I believe it was spring of my senior year when I started seeing my dietitian. She immediately gave me an anorexia diagnosis and new food plan. My controlled life as I knew it was about to change.  Since I chose to do outpatient treatment overseen by my parents, I spent most of my meals supervised. I owe my life to my dietitian, because if it weren’t for her and her no-bullshit approach to recovery, I’m not sure I’d be here today. 

The first few months were rough. I was forced to drink Ensure Plus shakes to put fast calories back into my body. Naturally, I hated them and hated that I had to drink them. My mom would sit and watch me eat breakfast and dinner, and she had to trust I’d eat my lunch (which often times I wouldn’t). I became so sneaky with my food to avoid consuming things I thought were “unnecessary” (i.e. sandwiches, bread, sweets).  I hated the fact that my life was micromanaged by my mom and my dietitian. Nevertheless, I wrote down EVERYTHING I ate, and had to share that notebook with my dietitian when we met twice a week.  Meeting with her forced me to stare at my problem. She would weigh me at the start of every meeting, read my food log and then we'd have a therapy session followed my a plan for the next week. 

Come April 2011 I had been accepted to my dream college, but was faced with another challenge: the fact that I still wasn’t gaining as much weight as I needed. My parents sat me down and told me that if I didn’t gain the 30+ pounds back, I wouldn’t be headed to college in the fall. This was gut wrenching, and I didn’t want to let my eating disorder hold me back any further.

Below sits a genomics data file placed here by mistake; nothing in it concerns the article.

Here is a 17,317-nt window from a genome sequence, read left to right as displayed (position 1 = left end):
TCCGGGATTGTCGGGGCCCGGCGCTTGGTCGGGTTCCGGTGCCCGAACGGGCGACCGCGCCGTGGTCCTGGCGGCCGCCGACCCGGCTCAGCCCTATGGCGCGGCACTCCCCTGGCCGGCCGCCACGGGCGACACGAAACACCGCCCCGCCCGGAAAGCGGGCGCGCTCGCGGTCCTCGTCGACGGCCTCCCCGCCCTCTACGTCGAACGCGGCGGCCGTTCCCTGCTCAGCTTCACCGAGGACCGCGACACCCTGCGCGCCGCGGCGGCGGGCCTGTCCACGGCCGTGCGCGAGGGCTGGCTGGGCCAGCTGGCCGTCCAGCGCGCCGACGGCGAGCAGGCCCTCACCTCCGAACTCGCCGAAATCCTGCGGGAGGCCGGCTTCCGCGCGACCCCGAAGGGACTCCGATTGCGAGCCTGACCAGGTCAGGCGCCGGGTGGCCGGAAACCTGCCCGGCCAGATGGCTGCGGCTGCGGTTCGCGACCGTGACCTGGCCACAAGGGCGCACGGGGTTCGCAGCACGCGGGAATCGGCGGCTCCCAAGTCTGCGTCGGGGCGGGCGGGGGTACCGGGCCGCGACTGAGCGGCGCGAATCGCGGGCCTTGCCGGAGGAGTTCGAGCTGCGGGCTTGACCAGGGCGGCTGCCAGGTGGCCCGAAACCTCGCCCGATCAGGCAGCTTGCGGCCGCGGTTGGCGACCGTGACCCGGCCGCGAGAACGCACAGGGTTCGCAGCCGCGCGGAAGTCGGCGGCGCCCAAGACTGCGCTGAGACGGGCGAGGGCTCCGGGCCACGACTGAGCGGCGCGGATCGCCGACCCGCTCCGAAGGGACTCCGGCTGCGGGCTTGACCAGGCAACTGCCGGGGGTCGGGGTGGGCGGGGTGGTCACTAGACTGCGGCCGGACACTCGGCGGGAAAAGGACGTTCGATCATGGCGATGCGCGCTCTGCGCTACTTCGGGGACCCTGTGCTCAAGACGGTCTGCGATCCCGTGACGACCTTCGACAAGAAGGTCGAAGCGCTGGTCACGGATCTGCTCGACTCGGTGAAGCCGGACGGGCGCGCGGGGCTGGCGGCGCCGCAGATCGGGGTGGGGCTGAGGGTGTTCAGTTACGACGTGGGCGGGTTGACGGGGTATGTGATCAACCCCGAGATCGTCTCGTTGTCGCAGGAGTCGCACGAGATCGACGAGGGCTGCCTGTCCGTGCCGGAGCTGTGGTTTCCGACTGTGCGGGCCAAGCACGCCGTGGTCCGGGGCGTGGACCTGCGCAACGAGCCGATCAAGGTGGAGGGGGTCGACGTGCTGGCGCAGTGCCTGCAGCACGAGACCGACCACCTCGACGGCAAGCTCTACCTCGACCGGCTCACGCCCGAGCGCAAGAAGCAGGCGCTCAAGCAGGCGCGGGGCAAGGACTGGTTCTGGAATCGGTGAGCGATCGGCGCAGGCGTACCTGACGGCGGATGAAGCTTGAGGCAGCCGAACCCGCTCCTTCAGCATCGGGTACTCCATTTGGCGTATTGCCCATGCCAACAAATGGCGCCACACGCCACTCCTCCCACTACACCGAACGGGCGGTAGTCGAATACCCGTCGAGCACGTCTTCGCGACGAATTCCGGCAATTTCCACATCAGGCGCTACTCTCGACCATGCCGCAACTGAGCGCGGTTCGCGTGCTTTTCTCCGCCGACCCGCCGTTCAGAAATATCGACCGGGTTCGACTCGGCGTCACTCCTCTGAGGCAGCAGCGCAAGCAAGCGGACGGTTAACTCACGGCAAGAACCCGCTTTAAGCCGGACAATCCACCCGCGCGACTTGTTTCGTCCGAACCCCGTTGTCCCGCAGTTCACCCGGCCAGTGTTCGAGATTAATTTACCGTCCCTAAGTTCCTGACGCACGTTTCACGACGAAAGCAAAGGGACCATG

With the help of my mom, dietitian and Yale (bless him), I was able to gain the weight I needed to head to school in August. It was such a difficult road, but I was so proud of myself for doing it. I am going to end my “story” here, simply because the road to recovery isn’t one that ends the minute you gain the appropriate weight. I still battle my eating disorder in my head. While I had a successful journey of gaining the weight back physically, I was never really “cured” mentally. It has been a process that I’ve worked on with myself and with Yale’s help for the past 8 years. But I also want to give myself some credit. My dietitian helped me gain the weight back physically, but through YEARS (and I still hear the ED voice in the back of my head even today) of self-help and coaching was I able to see myself in a more positive light. I think recovering from an eating disorder mentally is an on-going battle, and is definitely the hardest part of recovery. However, there are ways to change your negative opinion of yourself, it just takes time and practice.  I see myself now as someone who can provide a shelter and protection for another human being. My legs are strong and help me take my walks everyday. My stomach looks a certain way because it’s protecting my organs and what will eventually be the home of a baby. I try not to hyper-focus on small insignificant things like looking “fat” at the end of the day. I didn’t want that eating disorder to run my entire life forever.